Remove foil, spoon sauce on top of roast and continue cooking another 30 minutes basting with sauce every 10 minutes.

Remove roast to platter and allow to set for about 5 minutes before slicing. Spoon onions and a little sauce over sliced meat and serve immediately.

Note: I imagine it is best to use a baker or casserole dish where the liquid will cover the beef. Otherwise, keep the roast moist as I did by spooning the sauce over the meat as it cooks toward the latter part.

October 21, 2013

Cuban Inspired Mojo-Marinated Roasted Pork


A taste of history.


Our Gulf Coast ports were the earliest entries for spices from the Caribbean islands and Mobile was a frontrunner of commerce with direct lanes to Cuba. Few folks know that Mobile later thrived in commerce during prohibition with rum-runners coming from Cuba's distilleries. This recipe does not contain rum but does have a well-balanced blend of citrus and Latin flavors. The flavors and the recipes of this inundation lingers into today bringing about main dishes like this one; one with a most delectable taste. This Cuban inspired roasted pork is succulent, juicy and mouth-watering and served proudly in homes all along our area. It is even more luscious to eat. The cut of roast is from the shoulder area and though it is skinless, it contains a thick layer of fat which continually bastes the meat as it roasts.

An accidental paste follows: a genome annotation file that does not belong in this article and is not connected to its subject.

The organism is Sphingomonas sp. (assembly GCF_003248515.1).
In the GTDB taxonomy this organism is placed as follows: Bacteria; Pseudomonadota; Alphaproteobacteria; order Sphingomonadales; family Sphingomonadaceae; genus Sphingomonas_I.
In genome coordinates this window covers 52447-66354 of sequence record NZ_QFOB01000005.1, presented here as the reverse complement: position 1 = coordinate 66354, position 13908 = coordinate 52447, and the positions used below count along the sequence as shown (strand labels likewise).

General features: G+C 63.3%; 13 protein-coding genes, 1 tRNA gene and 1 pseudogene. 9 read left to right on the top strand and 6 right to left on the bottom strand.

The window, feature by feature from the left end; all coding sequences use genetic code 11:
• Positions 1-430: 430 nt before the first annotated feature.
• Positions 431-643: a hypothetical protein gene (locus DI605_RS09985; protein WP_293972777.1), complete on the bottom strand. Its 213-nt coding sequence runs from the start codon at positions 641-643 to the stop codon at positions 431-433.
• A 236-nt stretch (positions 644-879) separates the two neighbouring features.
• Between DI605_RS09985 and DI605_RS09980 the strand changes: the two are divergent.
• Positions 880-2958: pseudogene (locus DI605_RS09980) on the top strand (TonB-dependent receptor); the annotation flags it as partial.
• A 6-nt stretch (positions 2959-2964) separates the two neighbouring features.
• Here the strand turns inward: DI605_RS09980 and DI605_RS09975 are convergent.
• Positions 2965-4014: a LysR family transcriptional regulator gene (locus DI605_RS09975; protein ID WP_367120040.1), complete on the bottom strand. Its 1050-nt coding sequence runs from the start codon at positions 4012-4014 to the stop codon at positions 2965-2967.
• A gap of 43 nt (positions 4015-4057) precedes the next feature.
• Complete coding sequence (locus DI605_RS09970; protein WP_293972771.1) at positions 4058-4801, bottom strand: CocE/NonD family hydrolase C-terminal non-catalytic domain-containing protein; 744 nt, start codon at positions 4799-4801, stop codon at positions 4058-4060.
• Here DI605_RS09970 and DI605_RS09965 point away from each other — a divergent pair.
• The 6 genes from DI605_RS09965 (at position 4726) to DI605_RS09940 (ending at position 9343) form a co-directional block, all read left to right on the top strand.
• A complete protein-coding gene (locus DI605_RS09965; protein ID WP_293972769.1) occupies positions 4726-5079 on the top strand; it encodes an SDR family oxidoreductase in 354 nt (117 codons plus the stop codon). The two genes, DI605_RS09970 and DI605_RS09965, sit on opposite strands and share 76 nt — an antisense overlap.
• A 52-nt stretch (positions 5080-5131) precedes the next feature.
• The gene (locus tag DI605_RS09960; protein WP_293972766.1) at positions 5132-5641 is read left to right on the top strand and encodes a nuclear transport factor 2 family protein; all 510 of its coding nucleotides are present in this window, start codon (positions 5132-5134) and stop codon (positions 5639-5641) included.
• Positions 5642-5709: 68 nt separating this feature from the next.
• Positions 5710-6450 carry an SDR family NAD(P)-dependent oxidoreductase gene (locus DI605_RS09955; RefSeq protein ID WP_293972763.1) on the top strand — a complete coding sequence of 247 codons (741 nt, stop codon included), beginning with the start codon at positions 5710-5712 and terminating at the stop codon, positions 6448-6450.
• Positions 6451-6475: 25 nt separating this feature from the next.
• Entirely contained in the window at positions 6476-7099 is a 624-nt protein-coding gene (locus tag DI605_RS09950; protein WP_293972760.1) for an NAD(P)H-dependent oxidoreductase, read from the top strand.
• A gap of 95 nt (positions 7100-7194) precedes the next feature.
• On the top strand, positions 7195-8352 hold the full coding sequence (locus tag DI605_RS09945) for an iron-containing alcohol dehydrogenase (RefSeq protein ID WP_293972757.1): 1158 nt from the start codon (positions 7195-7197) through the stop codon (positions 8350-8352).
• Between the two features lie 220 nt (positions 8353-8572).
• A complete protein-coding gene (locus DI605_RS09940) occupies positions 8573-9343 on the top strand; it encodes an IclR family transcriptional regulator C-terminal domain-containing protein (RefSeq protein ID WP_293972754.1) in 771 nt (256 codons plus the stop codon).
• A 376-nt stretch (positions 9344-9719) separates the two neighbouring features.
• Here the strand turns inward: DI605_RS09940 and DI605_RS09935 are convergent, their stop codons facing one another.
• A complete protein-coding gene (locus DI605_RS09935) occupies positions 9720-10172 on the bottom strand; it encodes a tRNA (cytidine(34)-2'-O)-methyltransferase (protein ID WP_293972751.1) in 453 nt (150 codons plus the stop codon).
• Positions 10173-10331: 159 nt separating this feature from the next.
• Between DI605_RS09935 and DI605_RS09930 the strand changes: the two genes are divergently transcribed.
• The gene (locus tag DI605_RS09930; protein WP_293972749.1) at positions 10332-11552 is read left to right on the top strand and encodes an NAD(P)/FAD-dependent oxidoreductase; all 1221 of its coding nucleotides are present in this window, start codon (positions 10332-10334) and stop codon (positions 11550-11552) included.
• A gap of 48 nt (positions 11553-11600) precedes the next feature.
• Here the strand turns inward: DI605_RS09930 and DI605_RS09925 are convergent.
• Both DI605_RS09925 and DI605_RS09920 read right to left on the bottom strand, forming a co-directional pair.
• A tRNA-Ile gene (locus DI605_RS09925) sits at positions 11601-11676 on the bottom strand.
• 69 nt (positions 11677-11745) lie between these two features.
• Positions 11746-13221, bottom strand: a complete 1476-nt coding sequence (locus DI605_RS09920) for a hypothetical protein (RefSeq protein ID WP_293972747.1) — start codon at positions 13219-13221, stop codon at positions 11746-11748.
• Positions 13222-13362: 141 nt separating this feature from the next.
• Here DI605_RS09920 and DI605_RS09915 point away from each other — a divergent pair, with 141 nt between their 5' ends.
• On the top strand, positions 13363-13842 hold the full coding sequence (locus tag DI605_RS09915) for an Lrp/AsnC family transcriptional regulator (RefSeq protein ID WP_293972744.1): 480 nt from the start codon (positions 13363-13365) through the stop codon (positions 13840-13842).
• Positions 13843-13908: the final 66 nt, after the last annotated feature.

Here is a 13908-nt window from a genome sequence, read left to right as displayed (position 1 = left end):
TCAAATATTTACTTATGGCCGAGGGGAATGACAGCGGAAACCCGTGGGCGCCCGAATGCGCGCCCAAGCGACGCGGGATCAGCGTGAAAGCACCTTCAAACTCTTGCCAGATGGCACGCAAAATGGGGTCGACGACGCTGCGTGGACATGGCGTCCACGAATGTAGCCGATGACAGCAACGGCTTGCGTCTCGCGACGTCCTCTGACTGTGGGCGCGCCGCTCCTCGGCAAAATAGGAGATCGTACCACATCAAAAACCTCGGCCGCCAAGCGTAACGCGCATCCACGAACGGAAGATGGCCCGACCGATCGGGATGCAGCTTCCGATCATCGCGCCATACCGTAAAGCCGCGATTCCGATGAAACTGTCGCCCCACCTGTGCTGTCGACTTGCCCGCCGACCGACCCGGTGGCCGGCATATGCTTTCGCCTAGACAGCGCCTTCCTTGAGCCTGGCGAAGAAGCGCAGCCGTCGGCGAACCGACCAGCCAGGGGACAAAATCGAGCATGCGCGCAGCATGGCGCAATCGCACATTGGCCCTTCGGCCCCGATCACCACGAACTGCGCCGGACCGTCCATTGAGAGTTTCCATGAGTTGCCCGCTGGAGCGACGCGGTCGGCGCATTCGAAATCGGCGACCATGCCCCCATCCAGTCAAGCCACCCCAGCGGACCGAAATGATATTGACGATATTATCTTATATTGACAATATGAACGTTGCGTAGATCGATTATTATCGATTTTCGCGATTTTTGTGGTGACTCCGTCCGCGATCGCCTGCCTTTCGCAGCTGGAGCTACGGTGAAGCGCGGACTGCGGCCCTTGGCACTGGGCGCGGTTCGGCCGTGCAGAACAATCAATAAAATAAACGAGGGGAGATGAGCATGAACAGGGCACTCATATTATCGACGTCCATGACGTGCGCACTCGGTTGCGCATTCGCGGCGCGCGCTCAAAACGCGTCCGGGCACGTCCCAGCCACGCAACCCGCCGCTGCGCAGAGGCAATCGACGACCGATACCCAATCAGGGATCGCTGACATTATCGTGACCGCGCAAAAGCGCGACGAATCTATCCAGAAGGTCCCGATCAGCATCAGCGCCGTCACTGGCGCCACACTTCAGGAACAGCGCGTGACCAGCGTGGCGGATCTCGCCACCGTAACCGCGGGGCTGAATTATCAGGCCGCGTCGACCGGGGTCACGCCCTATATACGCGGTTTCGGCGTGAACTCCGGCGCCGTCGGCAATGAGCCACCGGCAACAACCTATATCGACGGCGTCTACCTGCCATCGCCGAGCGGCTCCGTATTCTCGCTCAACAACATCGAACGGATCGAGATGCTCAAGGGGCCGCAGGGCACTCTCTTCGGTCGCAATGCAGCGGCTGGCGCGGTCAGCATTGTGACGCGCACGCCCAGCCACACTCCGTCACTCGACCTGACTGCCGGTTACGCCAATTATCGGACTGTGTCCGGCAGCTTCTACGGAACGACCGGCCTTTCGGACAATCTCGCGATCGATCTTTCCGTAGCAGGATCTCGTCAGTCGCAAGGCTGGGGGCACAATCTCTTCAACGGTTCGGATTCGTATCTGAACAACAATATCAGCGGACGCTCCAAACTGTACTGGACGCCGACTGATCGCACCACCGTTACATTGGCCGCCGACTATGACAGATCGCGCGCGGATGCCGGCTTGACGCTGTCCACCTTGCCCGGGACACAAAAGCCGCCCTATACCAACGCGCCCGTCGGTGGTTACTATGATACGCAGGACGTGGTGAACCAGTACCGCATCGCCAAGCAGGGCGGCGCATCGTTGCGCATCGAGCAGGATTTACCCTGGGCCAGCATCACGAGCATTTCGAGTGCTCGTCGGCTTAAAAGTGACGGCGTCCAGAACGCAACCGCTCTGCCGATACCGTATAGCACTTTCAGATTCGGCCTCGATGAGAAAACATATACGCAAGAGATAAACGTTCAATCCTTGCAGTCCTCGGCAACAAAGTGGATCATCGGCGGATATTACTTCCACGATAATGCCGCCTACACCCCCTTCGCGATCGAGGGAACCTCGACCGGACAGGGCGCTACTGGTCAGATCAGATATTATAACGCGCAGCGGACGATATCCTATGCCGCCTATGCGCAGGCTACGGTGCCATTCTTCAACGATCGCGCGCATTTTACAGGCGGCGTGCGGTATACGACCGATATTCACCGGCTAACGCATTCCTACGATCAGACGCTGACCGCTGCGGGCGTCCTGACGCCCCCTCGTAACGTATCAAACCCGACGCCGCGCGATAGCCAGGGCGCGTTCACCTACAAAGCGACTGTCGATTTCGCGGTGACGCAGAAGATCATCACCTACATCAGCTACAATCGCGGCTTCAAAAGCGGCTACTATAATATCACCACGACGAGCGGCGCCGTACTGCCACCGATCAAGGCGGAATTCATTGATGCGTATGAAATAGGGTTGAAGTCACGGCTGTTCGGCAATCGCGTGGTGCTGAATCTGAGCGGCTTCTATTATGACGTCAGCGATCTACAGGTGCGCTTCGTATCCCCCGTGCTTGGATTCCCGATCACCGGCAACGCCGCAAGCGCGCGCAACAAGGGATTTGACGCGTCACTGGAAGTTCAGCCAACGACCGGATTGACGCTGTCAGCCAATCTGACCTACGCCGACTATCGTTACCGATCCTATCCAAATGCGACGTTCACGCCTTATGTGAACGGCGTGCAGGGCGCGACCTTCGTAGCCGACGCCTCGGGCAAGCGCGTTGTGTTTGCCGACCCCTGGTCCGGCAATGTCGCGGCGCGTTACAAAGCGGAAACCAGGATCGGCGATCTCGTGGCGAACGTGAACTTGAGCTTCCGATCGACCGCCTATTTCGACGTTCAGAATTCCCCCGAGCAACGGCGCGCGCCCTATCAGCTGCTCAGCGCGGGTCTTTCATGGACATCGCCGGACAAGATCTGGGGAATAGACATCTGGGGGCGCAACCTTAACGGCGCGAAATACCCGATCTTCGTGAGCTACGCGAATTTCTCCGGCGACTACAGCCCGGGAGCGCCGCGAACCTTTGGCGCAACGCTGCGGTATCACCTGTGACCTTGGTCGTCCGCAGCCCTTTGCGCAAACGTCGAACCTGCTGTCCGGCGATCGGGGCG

The marinade penetrates into the meat with a little help from a short blade knife making the flavors carry over to the last bite of meat, even in the deepest part of the roast. Enjoy!

Cuban Pork Roast
 Cooked to perfection with Latin and citrus flavors. A most palatable sauce makes itself in the pan as the roast cooks.
about 10 to 12 servings

1 -8 pound pork shoulder blade roast (boston butt)
1 tablespoon dried oregano
1 tablespoon ground cumin
2 tablespoon ground black pepper
1/4 teaspoon ground bay leaves or 6 crushed bay leaves
1/4 teaspoon cayenne
2 tablespoons brown sugar
12 garlic toes (cloves), diced
1/4 cup cider vinegar
2 tablespoons kosher salt
2 cups fresh orange juice
1/2 cup fresh lime juice

Using a paring knife, cut 1/2-inch wide, 1-inch deep slits all over roast.
Place remaining ingredients in a large, 3-gallon sealable bag (or use a suitable container with cover) and mix to incorporate. Add the roast, seal and refrigerate for 8 hours or overnight. Rotate bag several times.


Remove bag from refrigerator about 2 hours before cooking time to allow it to come to room temperature. Heat oven to 325°. Pour about 2 cups of marinade into the bottom of roasting pan for making a sauce. Add 2 cups of water.



Place roast on rack in roaster pan fat side up.
Roast in oven basting with the pan liquid every 30 minutes until a meat thermometer inserted in thickest part of pork registers 160°, about 3 hours total. Add 1 cup water to pan if liquid evaporates too much and cover loosely with foil when the top begins to darken.

Let rest for 15 minutes, then carve and serve.

Cuban Pork Taco